US 7,339,109 further describe a technique for minimising the diffusion depth of dopants from the middle subcell into the germanium substrate. US 7,339,109 notes that Group V elements are the dominant species that diffuse into Ge and that arsenic diffuses approximately 4 times further into Ge than phosphorous does. The proposed technique therefore uses a layer of phosphorous containing material (MGaP) to form a diffusion barrier for arsenic-containing subcell layers. Instead, this layer provides a source of phosphorous atoms as n-type dopants for the Ge subcell. The advantage of this approach is that for a given heat load (temperature x time) phosphorous diffuses more slowly and forms a shallower junction. Quoted junction depths are reduced by 50%.

However, although this process provides a minor improvement in the control of junction depth, it also potentially introduces unfavourable band alignments in the region of the junction, in particular in the conduction band. This can create a barrier to carrier flow and increase cell resistance, thereby lowering efficiency. Secondly, diffusion processes are generally unreliable and do not produce uniform abrupt junctions. This means, for example, temperature needs to be controlled accurately across the entire wafer to ensure uniform diffusion and if it is not, cell yield can suffer. Finally, given the need for a high conductivity substrate, germanium junctions formed by diffusion are heavily compensated which leads to non-ideal subcell characteristics.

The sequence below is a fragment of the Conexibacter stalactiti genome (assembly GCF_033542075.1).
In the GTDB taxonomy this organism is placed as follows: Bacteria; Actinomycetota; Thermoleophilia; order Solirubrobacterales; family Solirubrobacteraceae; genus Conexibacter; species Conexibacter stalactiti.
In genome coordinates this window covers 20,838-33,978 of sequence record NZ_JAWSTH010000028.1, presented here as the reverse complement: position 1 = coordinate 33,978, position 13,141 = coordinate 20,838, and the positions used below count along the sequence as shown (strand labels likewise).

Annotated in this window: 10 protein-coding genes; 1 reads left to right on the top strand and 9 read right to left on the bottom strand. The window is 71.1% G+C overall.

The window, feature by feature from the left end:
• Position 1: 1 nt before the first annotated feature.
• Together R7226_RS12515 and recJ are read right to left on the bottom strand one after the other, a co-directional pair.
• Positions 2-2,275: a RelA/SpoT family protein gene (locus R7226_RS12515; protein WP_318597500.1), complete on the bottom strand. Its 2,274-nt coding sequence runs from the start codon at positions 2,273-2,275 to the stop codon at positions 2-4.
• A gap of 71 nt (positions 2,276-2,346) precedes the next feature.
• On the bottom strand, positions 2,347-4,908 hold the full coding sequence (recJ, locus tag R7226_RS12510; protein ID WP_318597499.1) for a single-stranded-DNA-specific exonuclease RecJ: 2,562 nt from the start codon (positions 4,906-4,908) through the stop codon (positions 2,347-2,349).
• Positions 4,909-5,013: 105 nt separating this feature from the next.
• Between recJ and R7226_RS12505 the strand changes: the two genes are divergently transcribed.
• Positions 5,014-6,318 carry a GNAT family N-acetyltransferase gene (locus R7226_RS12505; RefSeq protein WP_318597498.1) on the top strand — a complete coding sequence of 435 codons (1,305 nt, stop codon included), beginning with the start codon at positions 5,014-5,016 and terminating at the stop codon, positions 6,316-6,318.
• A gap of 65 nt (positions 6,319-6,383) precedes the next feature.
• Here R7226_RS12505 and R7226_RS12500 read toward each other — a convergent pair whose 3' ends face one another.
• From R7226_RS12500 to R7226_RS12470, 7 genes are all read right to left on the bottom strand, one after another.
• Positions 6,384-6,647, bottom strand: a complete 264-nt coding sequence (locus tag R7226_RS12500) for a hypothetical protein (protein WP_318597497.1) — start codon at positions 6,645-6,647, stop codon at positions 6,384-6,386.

Given these shortcomings, there is a need for a multijunction cell structure which provides accurate control of germanium cell parameters at time of manufacture, which uses materials whose band alignment and carrier transport characteristics are optimised and which allows germanium doping densities to be chosen independently of other cell parameters.

US patent 6,340,788, filed by King et al on 2 December 1999, assigned to Hughes Electronic Corporation and titled "Multi-Junction Photovoltaic Cells and Panels Using a Silicon or Silicon Germanium Active Substrate Cell For Space and Terrestrial Applications", describes the use of substrates other than germanium in multijunction structures.